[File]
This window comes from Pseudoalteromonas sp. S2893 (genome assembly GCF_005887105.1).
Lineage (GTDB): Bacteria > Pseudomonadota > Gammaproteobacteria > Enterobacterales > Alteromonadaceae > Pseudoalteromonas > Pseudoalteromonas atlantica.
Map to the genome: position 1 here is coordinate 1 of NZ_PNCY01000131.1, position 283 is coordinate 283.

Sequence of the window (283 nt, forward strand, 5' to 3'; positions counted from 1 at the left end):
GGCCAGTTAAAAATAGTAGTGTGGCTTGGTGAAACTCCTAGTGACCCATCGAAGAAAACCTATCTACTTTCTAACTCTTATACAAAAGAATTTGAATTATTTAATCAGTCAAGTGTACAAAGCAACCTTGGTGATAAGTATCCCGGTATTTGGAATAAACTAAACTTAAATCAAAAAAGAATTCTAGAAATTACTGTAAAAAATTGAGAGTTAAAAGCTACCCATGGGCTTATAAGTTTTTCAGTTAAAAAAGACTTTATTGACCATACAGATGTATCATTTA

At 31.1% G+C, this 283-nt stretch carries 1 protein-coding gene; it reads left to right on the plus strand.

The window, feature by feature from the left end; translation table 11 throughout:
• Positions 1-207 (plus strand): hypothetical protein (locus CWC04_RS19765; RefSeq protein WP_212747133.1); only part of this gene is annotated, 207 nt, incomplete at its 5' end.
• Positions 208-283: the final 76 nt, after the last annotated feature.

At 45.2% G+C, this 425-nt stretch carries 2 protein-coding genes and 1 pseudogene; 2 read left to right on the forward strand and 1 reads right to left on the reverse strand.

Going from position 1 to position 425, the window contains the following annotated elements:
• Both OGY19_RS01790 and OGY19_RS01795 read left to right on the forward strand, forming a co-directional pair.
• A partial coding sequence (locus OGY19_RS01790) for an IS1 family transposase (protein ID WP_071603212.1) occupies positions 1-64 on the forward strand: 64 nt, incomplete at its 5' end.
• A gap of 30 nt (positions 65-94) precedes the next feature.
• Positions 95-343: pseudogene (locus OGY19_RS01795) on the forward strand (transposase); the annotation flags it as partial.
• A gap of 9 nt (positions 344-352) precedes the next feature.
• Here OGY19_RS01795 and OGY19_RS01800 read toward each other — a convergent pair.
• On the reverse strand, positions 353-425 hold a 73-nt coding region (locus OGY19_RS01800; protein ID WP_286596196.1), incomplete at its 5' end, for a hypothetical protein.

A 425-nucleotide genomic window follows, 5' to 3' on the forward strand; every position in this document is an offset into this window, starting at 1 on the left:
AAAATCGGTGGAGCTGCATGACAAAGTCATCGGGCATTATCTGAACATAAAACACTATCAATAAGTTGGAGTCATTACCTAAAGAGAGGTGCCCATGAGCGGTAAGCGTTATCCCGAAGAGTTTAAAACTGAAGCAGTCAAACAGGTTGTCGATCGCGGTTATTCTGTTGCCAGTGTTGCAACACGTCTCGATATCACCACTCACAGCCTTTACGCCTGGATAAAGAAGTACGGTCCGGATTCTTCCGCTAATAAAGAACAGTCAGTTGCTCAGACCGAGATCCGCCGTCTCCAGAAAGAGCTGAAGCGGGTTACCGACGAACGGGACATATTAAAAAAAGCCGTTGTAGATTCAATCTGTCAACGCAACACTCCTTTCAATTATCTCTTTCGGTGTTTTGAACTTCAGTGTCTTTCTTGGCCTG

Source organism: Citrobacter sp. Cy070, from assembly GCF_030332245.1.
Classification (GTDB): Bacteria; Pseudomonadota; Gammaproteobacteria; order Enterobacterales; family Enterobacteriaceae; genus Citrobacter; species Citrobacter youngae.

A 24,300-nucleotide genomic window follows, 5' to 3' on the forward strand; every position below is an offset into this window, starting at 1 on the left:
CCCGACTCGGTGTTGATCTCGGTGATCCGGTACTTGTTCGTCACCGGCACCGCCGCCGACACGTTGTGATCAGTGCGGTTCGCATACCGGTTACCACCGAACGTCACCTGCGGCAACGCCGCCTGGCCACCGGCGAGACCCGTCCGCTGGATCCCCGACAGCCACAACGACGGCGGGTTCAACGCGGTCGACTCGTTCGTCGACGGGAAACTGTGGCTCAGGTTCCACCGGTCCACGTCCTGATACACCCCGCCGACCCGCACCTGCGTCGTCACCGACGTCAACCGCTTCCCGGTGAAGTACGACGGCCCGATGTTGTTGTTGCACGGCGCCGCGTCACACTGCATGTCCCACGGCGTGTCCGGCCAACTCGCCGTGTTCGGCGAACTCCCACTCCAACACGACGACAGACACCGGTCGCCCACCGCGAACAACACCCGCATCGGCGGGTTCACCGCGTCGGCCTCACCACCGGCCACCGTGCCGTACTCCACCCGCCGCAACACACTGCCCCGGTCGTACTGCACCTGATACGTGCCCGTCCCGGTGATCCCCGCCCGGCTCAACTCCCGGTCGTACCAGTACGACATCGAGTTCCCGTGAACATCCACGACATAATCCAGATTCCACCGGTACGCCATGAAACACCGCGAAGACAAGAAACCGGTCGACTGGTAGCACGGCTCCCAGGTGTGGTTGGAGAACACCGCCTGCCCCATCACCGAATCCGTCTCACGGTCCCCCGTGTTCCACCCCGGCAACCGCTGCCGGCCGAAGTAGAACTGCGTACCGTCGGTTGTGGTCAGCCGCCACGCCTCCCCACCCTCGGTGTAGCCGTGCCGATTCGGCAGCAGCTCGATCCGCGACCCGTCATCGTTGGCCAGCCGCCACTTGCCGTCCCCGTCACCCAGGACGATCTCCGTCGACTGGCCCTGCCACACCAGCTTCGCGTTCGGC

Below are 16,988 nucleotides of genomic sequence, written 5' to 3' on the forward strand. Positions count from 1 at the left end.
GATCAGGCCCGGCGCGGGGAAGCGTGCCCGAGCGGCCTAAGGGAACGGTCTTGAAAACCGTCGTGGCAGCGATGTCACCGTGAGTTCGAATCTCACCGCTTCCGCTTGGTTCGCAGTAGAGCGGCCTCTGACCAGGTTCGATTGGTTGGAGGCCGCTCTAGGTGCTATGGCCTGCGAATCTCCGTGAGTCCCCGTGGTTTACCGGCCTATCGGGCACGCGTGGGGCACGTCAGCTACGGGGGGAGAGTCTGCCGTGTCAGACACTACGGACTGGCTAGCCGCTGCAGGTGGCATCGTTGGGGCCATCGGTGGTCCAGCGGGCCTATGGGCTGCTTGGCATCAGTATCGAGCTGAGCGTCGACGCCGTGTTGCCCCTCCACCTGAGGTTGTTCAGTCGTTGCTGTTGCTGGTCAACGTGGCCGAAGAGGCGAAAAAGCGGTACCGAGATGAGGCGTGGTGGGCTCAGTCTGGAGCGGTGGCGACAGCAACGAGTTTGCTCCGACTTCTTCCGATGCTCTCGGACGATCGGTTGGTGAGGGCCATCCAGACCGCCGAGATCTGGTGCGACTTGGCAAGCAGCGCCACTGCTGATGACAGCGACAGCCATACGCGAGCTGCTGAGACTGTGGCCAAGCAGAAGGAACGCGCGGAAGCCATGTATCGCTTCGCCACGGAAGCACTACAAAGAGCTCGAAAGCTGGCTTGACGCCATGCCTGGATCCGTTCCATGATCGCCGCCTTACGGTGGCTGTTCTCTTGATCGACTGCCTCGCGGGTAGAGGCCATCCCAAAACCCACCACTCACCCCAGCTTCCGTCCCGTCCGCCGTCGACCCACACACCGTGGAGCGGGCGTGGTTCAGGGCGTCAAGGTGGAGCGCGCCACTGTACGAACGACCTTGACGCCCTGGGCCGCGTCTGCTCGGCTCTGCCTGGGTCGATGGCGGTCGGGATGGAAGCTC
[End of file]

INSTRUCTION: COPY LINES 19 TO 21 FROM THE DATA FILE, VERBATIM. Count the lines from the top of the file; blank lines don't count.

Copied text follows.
A 425-nucleotide genomic window follows, 5' to 3' on the forward strand; every position in this document is an offset into this window, starting at 1 on the left:
AAAATCGGTGGAGCTGCATGACAAAGTCATCGGGCATTATCTGAACATAAAACACTATCAATAAGTTGGAGTCATTACCTAAAGAGAGGTGCCCATGAGCGGTAAGCGTTATCCCGAAGAGTTTAAAACTGAAGCAGTCAAACAGGTTGTCGATCGCGGTTATTCTGTTGCCAGTGTTGCAACACGTCTCGATATCACCACTCACAGCCTTTACGCCTGGATAAAGAAGTACGGTCCGGATTCTTCCGCTAATAAAGAACAGTCAGTTGCTCAGACCGAGATCCGCCGTCTCCAGAAAGAGCTGAAGCGGGTTACCGACGAACGGGACATATTAAAAAAAGCCGTTGTAGATTCAATCTGTCAACGCAACACTCCTTTCAATTATCTCTTTCGGTGTTTTGAACTTCAGTGTCTTTCTTGGCCTG

Source organism: Citrobacter sp. Cy070, from assembly GCF_030332245.1.